If it's not here you don't want to make it
Corn Bread with Cheddar, Jalapeno and Green Onions
- 1 1/4 cups buttermilk, milk or yogurt (or 1 1/4 cups milk and 1 tablespoon white vinegar — see Step 2 below) plus more as need
- 2 tablespoons butter, olive oil, lard or bacon drippings
- 1 1/2 cups (about 7 ounces) medium-grind cornmeal
- 1/2 cup all-purpose flour
- 1 1/2 teaspoon baking powder
- 1 teaspoon salt
- 1 tablespoon sugar, plus more if you like sweet cornbread
- 1 eggs
- Preheat the oven to 375 degrees.
- If you are using buttermilk, milk or yogurt, ignore this step.
If you want to use soured milk (a good substitute for buttermilk), warm the milk gently
--one minute in the microwave is sufficient, just enough to take the chill off-- and add the vinegar.
Let it rest while you prepare the other ingredients.
- Place the fat in a medium oven-proof skillet or in an 8-inch square baking pan over medium heat
(Note: would you believe I lack both? I used three of my mini-loaf pans);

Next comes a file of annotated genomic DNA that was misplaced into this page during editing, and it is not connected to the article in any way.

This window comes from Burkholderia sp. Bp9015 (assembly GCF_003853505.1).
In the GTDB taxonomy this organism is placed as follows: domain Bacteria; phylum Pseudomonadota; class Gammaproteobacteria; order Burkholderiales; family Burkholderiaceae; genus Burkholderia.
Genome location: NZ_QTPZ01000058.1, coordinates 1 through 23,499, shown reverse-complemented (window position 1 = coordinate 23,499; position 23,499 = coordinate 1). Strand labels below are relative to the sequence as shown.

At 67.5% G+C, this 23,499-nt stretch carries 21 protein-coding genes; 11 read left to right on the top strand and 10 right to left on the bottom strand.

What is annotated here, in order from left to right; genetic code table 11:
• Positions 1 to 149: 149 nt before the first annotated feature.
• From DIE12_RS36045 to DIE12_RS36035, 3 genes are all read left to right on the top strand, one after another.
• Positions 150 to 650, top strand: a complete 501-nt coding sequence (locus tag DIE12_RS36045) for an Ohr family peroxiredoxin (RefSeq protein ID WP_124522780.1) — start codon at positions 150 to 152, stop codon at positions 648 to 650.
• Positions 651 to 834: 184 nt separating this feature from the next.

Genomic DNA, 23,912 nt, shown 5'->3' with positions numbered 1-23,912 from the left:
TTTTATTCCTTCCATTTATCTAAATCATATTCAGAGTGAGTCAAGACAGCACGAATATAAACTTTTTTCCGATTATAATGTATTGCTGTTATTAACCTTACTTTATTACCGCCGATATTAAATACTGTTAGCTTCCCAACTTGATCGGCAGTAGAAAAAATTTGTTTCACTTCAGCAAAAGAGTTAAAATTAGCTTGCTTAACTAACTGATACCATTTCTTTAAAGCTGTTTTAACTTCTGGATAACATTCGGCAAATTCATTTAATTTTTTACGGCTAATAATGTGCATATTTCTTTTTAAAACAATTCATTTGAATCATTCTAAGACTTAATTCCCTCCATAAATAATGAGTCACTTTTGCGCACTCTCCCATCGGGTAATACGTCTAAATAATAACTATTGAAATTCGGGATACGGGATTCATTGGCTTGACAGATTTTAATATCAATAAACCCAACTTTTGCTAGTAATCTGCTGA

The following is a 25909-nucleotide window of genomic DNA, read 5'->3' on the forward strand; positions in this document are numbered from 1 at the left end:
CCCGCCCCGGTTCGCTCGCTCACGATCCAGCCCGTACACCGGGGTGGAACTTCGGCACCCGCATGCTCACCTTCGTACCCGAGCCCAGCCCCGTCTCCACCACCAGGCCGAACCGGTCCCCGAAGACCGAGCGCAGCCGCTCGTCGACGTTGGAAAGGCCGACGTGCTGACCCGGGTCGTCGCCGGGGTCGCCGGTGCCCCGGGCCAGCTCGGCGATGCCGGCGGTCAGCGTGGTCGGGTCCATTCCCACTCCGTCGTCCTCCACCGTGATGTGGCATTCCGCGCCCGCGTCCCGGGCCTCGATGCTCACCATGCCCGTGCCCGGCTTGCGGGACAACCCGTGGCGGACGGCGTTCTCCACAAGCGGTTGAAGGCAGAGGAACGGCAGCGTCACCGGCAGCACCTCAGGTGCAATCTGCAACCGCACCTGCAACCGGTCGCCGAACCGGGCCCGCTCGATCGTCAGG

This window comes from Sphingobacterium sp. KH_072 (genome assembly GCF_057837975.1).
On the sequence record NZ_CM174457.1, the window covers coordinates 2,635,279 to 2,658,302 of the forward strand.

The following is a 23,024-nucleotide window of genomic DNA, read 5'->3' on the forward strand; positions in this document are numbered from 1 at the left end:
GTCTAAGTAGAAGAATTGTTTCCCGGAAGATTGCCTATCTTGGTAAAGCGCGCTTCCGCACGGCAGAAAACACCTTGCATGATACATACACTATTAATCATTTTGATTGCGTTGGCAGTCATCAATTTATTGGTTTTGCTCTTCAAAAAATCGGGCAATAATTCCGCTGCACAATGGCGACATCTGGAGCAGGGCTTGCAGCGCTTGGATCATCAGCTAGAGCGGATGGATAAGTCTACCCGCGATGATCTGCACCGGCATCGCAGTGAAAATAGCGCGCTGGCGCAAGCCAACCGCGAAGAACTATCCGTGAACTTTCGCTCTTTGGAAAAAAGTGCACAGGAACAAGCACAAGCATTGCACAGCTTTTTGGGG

heat until good and hot, about 2 minutes, then turn off the heat.
Meanwhile, combine the dry ingredients in a bowl.
Mix the egg into the buttermilk, milk or soured milk.
Stir the liquid mixture into the dry ingredients, combining well; if it seems too dry, add another tablespoon or two of milk.
Pour the batter into the preheated fat, smooth out the top if necessary, and place in the oven.
- Bake about 30 minutes, or until the top is lightly brown and the sides have pulled away from the pan;
a toothpick inserted into the center will come out clean.
Serve hot or warm.
- Optional additions I used: One cup canned creamed corn, one cup grated extra-sharp cheddar, two thinly sliced scallions, and 1 tablespoon chili powder,
but only because the store was out of jalapenos.
I usually mince one in.
- Optional additions I didn’t use: 1 tablespoon cumin (instead of chili powder); 1 cup fresh corn (instead of creamed);
molasses or honey, in place of the sugar, about 1/4 cup; minced herbs such as cilantro or fresh parsley, 2 tablespoons; sautéed onions,
shallots or leeks, about 1/2 cup.
Source: Adapted from Mark Bittman by Smitten Kitchen